Vitamin D: Those of us lucky enough to get a daily dose of sunshine can make our own vitamin D, but cats are not so lucky. They are unable to synthesize vitamin D and must obtain it from their diet. They utilize animal sources of vitamin D3 most efficiently. Vitamin D is important for bone health and deficiencies can cause problems like ricketsopens in a new tab, or soft, deformed bones.
Vitamin A: By now you are probably catching on to the theme; many animals can synthesize vitamin A from beta-carotene in foods like carrots and sweet potatoesopens in a new tab, but guess who can’t? Cats. Cats must get vitamin A directly from their diet. However, this is a fat-soluble vitamin which means too much of it can also accumulate in the body and cause toxic effects, so it’s critical to obtain the right balance.
Limited carbohydrates: As obligate carnivores, cats eat only very small amounts of carbohydrates when they are eating whole prey. They don’t have a requirement for carbohydrates, and while they can use them for energy, they don’t metabolize them as well as other animals. They can be at risk for obesityopens in a new tab and diabetes when they overindulge on the regular.
Are human foods good for cats?
Given the complexity of feeding cats to meet their nutritional needs, it’s so important that cats get the bulk of their nutrients from a complete and balanced cat food. That said, everyone deserves a treat now and again, so what if you do want to share the occasional snack with your cat? This can be OK in moderation as long as you choose food that is safe and healthy for your cat.
It’s important to make sure all treats and table scraps are limited to less than 10 percent of your cat’s total diet to make sure they are saving room for the nutrients they really need from their cat food. Also, be sure to confirm that the foods you are offering are safe and non-toxic opens in a new tabto cats. It may be surprising to learn that many common human foods are not safe for cats to eat. Some general categories of foods to consider sharing with your cat include:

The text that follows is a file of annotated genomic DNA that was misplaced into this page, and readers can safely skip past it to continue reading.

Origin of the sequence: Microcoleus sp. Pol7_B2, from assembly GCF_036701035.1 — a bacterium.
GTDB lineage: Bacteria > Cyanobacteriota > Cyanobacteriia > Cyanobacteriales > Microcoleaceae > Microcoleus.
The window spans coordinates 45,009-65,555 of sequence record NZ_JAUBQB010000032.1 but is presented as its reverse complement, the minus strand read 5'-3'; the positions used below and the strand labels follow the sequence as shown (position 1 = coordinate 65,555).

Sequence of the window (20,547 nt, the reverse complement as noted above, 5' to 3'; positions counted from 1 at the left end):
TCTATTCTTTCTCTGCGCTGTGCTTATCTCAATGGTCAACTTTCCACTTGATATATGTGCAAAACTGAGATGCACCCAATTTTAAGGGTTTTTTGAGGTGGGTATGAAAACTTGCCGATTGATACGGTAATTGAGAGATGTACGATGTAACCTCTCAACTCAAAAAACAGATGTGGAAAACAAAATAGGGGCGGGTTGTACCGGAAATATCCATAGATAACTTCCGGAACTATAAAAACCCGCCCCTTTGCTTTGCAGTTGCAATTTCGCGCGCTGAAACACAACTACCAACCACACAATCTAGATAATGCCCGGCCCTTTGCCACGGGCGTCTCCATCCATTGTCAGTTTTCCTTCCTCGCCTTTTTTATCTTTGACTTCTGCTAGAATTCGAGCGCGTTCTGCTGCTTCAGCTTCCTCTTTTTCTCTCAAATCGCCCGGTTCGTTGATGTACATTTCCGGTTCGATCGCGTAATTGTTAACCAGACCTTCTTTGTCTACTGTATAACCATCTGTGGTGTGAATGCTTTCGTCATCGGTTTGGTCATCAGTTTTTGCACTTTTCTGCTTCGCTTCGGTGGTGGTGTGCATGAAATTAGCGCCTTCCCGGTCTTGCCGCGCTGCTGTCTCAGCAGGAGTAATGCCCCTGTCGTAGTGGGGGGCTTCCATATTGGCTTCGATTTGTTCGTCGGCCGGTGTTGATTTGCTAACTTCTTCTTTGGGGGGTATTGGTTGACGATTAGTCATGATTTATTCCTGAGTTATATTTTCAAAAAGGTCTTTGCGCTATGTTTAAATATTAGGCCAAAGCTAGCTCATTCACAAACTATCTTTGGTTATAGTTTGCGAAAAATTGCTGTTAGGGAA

Fruits and vegetables: These can provide opens in a new tabcrunchy, juicy, satisfying snacks loaded with vitamins, minerals, and fiber.
Lean meats: Small bite-sized pieces of plain, lean meats can be a chewy, delicious snack for cats. They also provide many important nutrients to these tiny carnivores.
Are human foods completely safe for cats?
Not all human foods are safe for cats, and it’s important to choose carefully when sharing food with your cat. Always offer these kinds of treats in very small amounts and prioritize feeding your cat a high quality cat food diet. Consider the following:
Toxins: Make sure any foods that you offer to your cat are non-toxic. If you are unsure if a food is safe for cats to eat, double-check with your vet and/or a pet poison hotline to confirm before sharing it.
Choking hazards and obstructions: Offer bite-sized, easy-to-chew portions to your cat. Be aware that some foods can be choking hazards if swallowed whole, such as very hard or round foods, foods with bones, or foods served with toothpicks or on skewers. Some of these items could also put cats at risk for intestinal blockagesopens in a new tab if they swallow a large piece that they can’t digest.
Oils and seasonings: Even if you know the main ingredient is safe for cats, check any other components of the dish to make sure they are safe as well. For example, foods cooked with garlicopens in a new tab or onions should not be shared with cats because these are toxic. And foods prepared with a lot of butter, other fats, salt, or spicy ingredients like chilis may cause digestive upset and should be avoided.